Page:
PRESS ASSOCIATION -- The sale of BP's business in Argentina is on the verge of collapse, heaping fresh pressure on chief executive Bob Dudley, it is claimed.
The 7 billion US dollar (£4.5 billion) disposal of Pan American Energy (PAE) is a cornerstone of the group's efforts to rebuild its finances to help it pay for the Deepwater Horizon oil spill in the Gulf of Mexico.
But the Sunday Times said there is a hold-up with the sale as a result of legal wranglings with the buyer and the refusal of authorities to approve the deal.
A source close to the situation told the newspaper that the chances of the deal being done were "at best 50-50".
If the deal were to fall through it would put further pressure on Mr Dudley after the company's failed 16 billion US dollar (£10.3 billion) share swap with Rosneft in Russia earlier this year.
Its shares are still 40% lower than they were before the oil spill and lower than when he took the helm last autumn.
BP owns a 60% stake in PAE, which it wants to sell to Argentinian oil group Bridas and Chinese explorer CNOOC in a deal announced in November.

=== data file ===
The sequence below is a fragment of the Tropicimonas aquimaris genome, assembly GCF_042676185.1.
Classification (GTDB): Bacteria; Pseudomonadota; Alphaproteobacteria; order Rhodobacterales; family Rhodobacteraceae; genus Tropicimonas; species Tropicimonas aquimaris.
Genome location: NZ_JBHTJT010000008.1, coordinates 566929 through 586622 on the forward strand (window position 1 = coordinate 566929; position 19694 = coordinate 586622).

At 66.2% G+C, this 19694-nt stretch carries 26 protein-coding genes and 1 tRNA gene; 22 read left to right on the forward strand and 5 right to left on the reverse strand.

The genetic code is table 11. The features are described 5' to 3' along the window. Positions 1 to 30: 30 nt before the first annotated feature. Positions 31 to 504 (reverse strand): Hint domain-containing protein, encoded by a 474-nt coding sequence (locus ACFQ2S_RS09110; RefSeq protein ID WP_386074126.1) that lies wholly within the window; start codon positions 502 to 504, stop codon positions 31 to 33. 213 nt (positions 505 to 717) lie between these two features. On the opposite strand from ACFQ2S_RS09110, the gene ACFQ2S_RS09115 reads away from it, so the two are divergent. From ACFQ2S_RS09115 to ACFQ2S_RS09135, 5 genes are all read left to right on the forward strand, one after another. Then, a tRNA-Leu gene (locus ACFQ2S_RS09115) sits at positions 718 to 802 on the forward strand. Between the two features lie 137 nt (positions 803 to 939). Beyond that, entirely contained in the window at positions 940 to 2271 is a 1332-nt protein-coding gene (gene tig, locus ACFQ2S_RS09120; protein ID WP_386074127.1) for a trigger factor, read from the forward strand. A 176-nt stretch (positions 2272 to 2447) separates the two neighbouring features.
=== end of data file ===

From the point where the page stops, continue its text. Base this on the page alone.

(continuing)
Bridas has raised several legal issues and could be trying to use BP's weakened position to attract better terms, according to the newspaper.
It is thought that authorities in Buenos Aires may delay the decision until after this month's presidential elections, because handing £4.5 billion to one of the UK's biggest companies would rankle with voters. And the situation has been complicated after a handful of UK companies launched unpopular drilling campaigns in the waters off the Falkland Islands.
BP said: "Deals of this scale take time to finalise with competition authorities - we are working with the other shareholders in PAE to secure competition approvals and complete the deal. We can confirm that the deal has not yet closed as Argentine competition approvals remain outstanding but we remain optimistic that these approvals will be granted in due course."